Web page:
The Kaleidoscope of Intersectionality
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Intersectionality is a theory that explains the interlocking relationships between our social attributes such as race, gender, class, ethnicity, religion and sexual orientation. I have learned through researching this issue that each of these attributes cannot exist without the others, and that every individual’s life chances and life experiences are affected by these connecting systems of oppression. Here is a quote by Bell Hooks which perfectly explains this:
“I began to use the phrase in my work “white supremacist capitalist patriarchy” because I wanted to have some language that would actually remind us continually of the interlocking systems of domination that define our reality and not to just have one thing be like, you know, gender is the important issue, race is the important issue, but for me the use of that particular jargonistic phrase was a way, a sort of shortcut way of saying all of these things actually are functioning simultaneously at all times in our lives and that if I really want to understand what’s happening to me, right now at this moment in my life, as a black female of a certain age group, I won’t be able to understand it if I’m only looking through the lens of race. I won’t be able to understand it if I’m only looking through the lens of gender. I won’t be able to understand it if I’m only looking at how white people see me.”
Hooks has helped me understand that to look at these lenses of in equality altogether, as I would need to have a kaleidoscope to see all the points of connection and that just with the slightest turn, the life chances and experiences change as does the picture. As intersectionality continues to be a problem, it currently affects many families and individuals especially in the areas of health care, education which I have chosen as ways to illustrate the connections between race, class, and gender.
Education is one system that is very disproportionate to the upper, middle and lower classes. These differences begin as early as elementary school and continue into high school and eventually in college. It is not a secret that private schools have better resources than public schools, and that it is upper and middle class children who are attending the private schools. Public schools are funded by a society that is shows its prejudices by not providing the same resources that private schools have. Children who are born into lower class families automatically have different life chances because of the poorly funded schools they attend. High Schools are just as bad by not creating a usable learning environment with the tools needed for success, like computers and up to date textbooks. Today, most high schools have computers which are used as a teaching tool as well as prepare the students for the future. When students are not able to learn what they need to, their life chances are severely decreased. Colleges accept money for tuition, but they also accept class status as a way in. Some Ivy League Schools accept people based of the class, or legacy families they were born into.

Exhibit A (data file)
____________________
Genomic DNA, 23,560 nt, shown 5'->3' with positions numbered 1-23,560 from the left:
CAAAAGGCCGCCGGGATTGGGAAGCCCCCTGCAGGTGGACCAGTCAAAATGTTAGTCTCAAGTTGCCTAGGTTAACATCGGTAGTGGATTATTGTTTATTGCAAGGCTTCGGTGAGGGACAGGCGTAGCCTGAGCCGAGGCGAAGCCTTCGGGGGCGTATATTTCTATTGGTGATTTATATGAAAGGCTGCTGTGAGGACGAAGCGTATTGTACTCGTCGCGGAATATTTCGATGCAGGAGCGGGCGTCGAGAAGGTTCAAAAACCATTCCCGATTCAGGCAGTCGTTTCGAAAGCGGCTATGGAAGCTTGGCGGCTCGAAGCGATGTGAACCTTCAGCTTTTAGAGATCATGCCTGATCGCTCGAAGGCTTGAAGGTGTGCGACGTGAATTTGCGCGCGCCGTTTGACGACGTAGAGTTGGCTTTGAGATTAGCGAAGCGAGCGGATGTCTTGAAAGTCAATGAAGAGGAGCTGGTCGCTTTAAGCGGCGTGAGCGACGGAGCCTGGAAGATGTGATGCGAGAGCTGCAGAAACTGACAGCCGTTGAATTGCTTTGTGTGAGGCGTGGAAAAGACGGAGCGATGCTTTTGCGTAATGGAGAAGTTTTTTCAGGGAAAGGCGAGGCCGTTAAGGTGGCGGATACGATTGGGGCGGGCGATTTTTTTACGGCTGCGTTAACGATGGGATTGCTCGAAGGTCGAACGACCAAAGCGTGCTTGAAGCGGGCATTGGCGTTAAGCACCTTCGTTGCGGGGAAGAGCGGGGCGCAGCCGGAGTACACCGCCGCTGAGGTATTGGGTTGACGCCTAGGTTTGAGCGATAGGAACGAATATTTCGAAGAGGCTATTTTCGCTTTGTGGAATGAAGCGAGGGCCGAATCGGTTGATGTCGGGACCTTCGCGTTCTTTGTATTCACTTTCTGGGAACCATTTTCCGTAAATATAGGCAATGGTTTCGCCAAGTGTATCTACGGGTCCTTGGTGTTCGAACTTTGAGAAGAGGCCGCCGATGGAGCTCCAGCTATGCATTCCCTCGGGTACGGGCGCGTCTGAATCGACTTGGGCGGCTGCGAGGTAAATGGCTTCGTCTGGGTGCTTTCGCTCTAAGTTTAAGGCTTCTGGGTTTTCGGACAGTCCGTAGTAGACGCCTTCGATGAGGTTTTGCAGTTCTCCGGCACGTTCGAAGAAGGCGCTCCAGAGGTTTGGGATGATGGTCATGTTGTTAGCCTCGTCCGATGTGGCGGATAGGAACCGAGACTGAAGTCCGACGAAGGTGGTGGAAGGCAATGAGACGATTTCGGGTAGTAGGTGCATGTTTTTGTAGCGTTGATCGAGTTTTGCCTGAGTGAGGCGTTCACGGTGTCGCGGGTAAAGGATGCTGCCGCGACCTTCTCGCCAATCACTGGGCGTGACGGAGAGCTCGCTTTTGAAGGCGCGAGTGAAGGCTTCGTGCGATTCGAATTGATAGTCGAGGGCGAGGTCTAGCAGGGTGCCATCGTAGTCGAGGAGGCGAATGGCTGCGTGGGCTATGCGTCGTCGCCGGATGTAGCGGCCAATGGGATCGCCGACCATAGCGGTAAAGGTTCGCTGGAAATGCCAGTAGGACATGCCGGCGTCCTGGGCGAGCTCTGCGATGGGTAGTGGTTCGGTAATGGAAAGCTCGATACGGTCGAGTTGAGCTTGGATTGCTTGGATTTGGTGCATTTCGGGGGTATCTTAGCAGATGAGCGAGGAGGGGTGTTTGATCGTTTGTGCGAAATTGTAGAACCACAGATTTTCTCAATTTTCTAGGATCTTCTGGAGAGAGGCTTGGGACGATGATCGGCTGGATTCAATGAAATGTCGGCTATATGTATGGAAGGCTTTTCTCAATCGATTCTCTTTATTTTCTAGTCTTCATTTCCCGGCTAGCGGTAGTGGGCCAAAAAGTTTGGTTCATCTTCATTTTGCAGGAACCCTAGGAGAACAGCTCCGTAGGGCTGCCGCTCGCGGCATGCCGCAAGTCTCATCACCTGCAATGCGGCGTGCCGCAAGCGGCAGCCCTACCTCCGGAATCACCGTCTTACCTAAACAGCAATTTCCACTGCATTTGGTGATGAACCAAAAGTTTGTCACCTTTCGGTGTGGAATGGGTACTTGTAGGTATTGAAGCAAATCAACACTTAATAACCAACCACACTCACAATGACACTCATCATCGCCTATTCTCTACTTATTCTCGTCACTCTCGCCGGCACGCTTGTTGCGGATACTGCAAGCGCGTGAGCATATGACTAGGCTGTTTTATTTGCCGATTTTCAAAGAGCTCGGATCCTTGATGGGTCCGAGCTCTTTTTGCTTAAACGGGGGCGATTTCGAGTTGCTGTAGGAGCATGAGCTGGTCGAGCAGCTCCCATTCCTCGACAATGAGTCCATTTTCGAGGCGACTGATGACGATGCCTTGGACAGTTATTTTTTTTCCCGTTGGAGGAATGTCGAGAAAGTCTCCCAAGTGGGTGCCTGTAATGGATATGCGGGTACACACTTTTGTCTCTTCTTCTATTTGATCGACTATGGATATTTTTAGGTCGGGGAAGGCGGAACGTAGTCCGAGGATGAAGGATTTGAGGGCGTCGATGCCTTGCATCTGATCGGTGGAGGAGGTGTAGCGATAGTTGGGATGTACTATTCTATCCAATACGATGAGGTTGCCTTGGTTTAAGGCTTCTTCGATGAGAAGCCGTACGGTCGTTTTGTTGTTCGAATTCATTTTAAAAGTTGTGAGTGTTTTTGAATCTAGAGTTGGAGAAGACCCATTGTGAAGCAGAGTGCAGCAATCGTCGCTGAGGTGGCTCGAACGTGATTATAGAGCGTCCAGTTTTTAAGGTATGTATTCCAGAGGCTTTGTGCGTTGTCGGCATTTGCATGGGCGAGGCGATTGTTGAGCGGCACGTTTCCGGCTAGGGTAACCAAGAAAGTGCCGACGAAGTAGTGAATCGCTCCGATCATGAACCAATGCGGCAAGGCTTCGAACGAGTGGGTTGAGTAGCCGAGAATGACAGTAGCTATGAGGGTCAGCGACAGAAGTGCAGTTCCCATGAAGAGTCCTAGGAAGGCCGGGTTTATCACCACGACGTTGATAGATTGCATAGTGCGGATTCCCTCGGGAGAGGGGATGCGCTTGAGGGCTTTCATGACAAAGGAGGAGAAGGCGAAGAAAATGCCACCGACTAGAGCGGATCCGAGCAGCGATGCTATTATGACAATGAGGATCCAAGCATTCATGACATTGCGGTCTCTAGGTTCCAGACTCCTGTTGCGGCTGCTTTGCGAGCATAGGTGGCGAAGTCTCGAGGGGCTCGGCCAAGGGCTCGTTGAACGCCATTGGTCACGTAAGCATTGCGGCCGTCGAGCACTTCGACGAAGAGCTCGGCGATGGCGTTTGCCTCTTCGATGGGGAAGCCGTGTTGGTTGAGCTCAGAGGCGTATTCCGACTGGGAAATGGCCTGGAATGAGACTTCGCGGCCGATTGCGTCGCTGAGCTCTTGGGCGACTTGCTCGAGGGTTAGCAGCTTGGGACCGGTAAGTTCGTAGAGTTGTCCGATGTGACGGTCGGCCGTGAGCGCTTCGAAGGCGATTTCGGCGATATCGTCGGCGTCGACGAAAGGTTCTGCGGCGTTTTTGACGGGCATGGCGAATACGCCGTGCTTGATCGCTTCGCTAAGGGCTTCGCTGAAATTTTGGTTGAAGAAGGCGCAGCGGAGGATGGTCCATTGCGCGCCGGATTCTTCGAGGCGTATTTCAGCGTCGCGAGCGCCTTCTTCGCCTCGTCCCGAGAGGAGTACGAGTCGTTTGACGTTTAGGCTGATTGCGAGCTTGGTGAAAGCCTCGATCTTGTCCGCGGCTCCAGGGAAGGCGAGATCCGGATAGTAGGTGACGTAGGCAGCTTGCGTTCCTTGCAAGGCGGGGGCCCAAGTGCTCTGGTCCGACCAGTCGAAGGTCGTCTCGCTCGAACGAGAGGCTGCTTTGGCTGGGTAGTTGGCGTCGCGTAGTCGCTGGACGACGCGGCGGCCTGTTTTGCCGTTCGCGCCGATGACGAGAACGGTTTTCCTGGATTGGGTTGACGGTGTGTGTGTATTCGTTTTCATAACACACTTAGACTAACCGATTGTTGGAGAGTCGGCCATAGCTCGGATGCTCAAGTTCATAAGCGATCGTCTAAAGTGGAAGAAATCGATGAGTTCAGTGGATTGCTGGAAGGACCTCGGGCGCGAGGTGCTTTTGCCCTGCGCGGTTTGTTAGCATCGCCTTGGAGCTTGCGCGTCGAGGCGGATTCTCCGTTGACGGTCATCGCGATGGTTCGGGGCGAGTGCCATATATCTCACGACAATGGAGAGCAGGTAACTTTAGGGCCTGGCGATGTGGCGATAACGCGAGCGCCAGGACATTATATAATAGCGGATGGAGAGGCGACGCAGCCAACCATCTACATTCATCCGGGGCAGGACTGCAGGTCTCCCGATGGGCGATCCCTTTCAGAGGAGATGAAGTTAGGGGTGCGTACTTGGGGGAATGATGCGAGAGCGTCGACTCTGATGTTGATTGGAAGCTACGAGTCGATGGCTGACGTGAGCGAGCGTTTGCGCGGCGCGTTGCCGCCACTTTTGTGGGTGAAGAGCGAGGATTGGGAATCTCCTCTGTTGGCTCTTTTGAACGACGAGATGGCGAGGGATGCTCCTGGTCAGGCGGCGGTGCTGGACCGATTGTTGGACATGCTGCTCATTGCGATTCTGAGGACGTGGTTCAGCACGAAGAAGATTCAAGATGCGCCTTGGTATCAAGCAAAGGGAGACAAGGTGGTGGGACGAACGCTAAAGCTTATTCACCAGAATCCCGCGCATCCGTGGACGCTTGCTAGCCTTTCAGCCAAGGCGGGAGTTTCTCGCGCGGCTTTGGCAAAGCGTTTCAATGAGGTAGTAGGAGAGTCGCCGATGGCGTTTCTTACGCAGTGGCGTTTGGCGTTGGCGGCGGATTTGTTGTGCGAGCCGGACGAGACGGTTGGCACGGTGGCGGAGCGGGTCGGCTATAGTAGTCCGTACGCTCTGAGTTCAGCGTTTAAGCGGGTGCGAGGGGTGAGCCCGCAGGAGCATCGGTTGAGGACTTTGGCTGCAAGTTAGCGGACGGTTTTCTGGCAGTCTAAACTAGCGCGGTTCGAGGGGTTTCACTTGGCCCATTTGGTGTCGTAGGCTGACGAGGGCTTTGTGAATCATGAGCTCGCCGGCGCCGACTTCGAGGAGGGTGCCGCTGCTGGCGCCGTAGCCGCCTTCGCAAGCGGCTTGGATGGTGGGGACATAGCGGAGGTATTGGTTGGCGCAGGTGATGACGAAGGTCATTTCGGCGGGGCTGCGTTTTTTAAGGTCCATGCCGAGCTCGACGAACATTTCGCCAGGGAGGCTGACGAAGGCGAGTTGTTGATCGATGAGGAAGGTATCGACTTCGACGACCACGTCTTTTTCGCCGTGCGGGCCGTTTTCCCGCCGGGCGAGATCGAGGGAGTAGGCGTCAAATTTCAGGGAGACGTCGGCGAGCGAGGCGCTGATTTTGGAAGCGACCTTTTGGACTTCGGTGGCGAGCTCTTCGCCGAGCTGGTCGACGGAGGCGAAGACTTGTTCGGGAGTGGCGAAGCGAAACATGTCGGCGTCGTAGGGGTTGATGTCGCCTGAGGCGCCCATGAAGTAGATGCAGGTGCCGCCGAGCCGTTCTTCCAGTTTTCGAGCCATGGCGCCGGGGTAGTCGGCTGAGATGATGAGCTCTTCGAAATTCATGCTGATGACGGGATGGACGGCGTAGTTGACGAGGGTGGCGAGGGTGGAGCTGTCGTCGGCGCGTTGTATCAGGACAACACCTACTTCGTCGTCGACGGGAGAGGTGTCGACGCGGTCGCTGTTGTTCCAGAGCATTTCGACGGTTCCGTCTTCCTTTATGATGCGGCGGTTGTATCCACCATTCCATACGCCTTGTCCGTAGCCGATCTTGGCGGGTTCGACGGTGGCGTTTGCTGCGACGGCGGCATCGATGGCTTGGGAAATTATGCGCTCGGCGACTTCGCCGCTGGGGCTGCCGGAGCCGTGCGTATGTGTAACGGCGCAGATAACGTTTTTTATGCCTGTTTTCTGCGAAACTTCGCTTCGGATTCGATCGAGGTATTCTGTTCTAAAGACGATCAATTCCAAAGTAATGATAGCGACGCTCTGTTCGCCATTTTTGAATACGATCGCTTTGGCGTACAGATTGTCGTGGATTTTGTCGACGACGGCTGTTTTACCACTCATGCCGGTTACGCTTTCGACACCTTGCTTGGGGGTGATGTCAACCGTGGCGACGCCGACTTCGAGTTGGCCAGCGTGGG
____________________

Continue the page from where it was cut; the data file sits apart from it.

Health care is always a concern, but even more so when dealing with race and gender and the disproportions of care that is or isn’t available to these groups of people. Available health care means health education for women and teens, free clinics, good doctors, medicine, and proper nutrition for children and pregnant women. Families living in low income urban communities are predominantly black and cannot afford health insurance, which means they go without. Health care for women is a concern because women have children. If women cannot get health care to help take care of them and their children, then the quality of our future will inevitably be poor. It is import that children get the proper nutrition needed for normal brain development. When health care isn’t provided to everyone, it decreases the life chances and the quality of life within these communities of people.
One thing that we have to remember is that we don’t choose these attributes that make us so different from each other. The prejudices that are attached to intersectionality affect people’s life chances or in other words, their resources and opportunities. Although it seems stereotypical, people in higher classes, who are predominantly white, have better resources and so usually have better health care, nutrition and education, while lower
classes, racial minorities and the women and children in the groups tend to have the opposite.
Jackson, Pamela Irving. Tipping the balance toward optimism. Change. Nov/Dec93, Vol. 25 Issue 6, p35. 1p.
Noel, J. (2010). A Critical Interrogation of Privilege, Race, Class, and Power in a University Faculty–Urban Community Relationship. Urban Review, 42(3), 210-220. doi:10.1007/s11256-009-0131-4
Hooks, Bell. “Educational Videos About Media, Culture, and Society For The Classroom.” Media Education Foundation. N.p., n.d. Web. 07 Oct. 2012.